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March 11, 2020

Chairwoman Stevens Opening Statement for Hearing with NIST Director Walter Copan

(Washington, DC) – Today, the House Committee on Science, Space, and Technology’s Subcommittee on Research & Technology is holding a hearing titled, “Reauthorization of the National Institute of Standards and Technology.”

Chairwoman of the Subcommittee on Research and Technology, Rep. Haley Stevens’ (D-MI), opening statement for the record is below.

Good morning and welcome to this hearing of the Subcommittee on Research and Technology to explore the major areas of research at the National Institute of Standards and Technology. We look forward to learning more about how Congress can help the agency in its mission to advance U.S. competitiveness. A special welcome to our distinguished witness, the Honorable Dr. Walter Copan, for joining us here today. I’m looking forward to hearing your testimony.

As many of you may know, I am a big fan of NIST. This small agency plays a key role in promoting U.S. innovation and competitiveness by advancing measurement science, standards, and technology.

Many of you may have heard of NIST’s essential work in important industries of the future, like artificial intelligence, quantum computing, and the bioeconomy, or its notable work to improve cybersecurity across the nation.

However, the agency has played an essential role over the last century in dozens of activities that are less-attention grabbing but just as important. NIST’s reference materials, technical standards, measurement and calibration services, and technical guidance help validate the safety and function of most of the objects around us, in both our homes and businesses.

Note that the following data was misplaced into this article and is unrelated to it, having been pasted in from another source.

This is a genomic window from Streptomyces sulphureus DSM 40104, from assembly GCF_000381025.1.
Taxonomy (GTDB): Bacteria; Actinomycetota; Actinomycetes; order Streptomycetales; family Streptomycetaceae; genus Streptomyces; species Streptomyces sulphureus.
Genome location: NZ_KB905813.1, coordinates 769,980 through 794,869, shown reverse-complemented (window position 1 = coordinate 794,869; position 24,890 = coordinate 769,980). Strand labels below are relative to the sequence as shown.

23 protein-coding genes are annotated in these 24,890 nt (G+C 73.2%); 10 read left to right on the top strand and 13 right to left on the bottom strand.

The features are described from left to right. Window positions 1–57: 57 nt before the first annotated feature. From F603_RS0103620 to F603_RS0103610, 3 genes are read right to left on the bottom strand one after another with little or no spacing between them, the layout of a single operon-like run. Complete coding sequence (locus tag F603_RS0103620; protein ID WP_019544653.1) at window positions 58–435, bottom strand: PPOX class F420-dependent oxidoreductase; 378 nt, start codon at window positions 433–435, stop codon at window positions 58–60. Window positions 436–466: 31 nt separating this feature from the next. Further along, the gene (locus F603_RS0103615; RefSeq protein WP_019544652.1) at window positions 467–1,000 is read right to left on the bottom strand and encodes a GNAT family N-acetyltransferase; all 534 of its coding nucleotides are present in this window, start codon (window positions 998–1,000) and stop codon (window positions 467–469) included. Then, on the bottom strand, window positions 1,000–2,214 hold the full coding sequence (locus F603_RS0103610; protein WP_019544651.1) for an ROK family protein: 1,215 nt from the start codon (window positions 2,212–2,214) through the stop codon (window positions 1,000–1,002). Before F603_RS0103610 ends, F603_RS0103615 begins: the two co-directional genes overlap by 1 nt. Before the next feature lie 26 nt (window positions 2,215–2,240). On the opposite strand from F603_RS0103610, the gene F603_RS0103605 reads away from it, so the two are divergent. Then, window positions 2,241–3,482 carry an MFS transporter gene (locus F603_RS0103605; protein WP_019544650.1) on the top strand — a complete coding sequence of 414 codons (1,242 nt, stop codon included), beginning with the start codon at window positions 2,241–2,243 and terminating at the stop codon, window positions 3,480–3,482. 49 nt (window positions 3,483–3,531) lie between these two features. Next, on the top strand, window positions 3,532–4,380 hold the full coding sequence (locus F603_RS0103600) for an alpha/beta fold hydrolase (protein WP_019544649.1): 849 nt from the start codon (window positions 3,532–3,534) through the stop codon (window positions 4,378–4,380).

One of the many important functions of NIST is managing the Hollings Manufacturing Extension Partnership or MEP program, which is a federal-state-industry partnership that works with local manufacturing communities to strengthen U.S. manufacturing.

The Michigan Manufacturing Technology Center, an MEP center in my district, has helped its small and medium manufacturing clients create and retain nearly 11,000 jobs. The Center is a national leader in helping manufacturers establish cybersecurity programs, which are critical for manufacturers to protect both their operations and the devices they produce.

Another valuable manufacturing program managed by NIST is the Manufacturing USA program that we were able to reauthorize in December. I am pleased that NIST is ready to support a new institute in FY 2021.

It is because of the great work that goes on at NIST that I am deeply disappointed by the President’s destructive budget request, which proposes over a 30 percent cut to NIST’s programs.

The budget would entirely eliminate the MEP program and cut off funding for the Manufacturing USA NIIMBL institute in Delaware.

This budget is demoralizing to the dedicated public servants at NIST. It is harmful to our security, our health, and our environment, as many of the proposed cuts target these essential mission areas. And it is crippling to U.S. competitiveness, as the Administration is putting on the line billions of dollars in economic growth for U.S. companies to “save” $316 million in a spread sheet.

But today, I do not want to dwell on a proposal that is my hope this Congress will reject. Today, I would like this Committee to focus on improving NIST and getting the agency the tools that it needs to better do its job.

For example, NIST has aging buildings on its campuses in Maryland and Colorado and faces a substantial backlog in construction and maintenance. We should discuss how to fix these issues so the scientists and engineers that work at NIST have modern and safe laboratories and equipment to do their important work.

Furthermore, in April 2019, NIST released a green paper about how to enhance return on investment for federal science agencies by increasing technology transfer. I look forward to hearing about these and other recommendations to enhance NIST’s work.

I want to again thank Dr. Copan for being here today to discuss NIST’s role and in what areas Congress can help NIST build on its incredible work.